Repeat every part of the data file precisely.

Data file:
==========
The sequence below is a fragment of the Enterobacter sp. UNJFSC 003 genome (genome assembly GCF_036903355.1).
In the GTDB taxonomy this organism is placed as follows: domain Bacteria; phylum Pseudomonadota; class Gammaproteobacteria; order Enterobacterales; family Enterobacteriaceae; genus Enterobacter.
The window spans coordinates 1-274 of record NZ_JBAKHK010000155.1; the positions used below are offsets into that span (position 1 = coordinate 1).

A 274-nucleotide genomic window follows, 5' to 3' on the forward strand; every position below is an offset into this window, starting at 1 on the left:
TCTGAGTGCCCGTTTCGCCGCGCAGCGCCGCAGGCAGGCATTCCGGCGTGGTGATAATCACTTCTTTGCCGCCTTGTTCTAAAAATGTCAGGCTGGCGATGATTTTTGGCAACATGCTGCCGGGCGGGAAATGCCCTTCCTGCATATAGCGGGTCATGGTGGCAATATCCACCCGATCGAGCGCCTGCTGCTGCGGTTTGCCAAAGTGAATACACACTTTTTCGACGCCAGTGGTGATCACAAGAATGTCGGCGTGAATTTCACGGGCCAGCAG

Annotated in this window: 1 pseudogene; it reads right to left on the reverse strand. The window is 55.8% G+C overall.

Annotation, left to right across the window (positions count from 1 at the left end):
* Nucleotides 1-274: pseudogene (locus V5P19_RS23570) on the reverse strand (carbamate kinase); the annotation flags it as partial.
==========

The sequence below is a fragment of the Enterobacter sp. UNJFSC 003 genome (genome assembly GCF_036903355.1).
In the GTDB taxonomy this organism is placed as follows: domain Bacteria; phylum Pseudomonadota; class Gammaproteobacteria; order Enterobacterales; family Enterobacteriaceae; genus Enterobacter.
The window spans coordinates 1-274 of record NZ_JBAKHK010000155.1; the positions used below are offsets into that span (position 1 = coordinate 1).

A 274-nucleotide genomic window follows, 5' to 3' on the forward strand; every position below is an offset into this window, starting at 1 on the left:
TCTGAGTGCCCGTTTCGCCGCGCAGCGCCGCAGGCAGGCATTCCGGCGTGGTGATAATCACTTCTTTGCCGCCTTGTTCTAAAAATGTCAGGCTGGCGATGATTTTTGGCAACATGCTGCCGGGCGGGAAATGCCCTTCCTGCATATAGCGGGTCATGGTGGCAATATCCACCCGATCGAGCGCCTGCTGCTGCGGTTTGCCAAAGTGAATACACACTTTTTCGACGCCAGTGGTGATCACAAGAATGTCGGCGTGAATTTCACGGGCCAGCAG

Annotated in this window: 1 pseudogene; it reads right to left on the reverse strand. The window is 55.8% G+C overall.

Annotation, left to right across the window (positions count from 1 at the left end):
* Nucleotides 1-274: pseudogene (locus V5P19_RS23570) on the reverse strand (carbamate kinase); the annotation flags it as partial.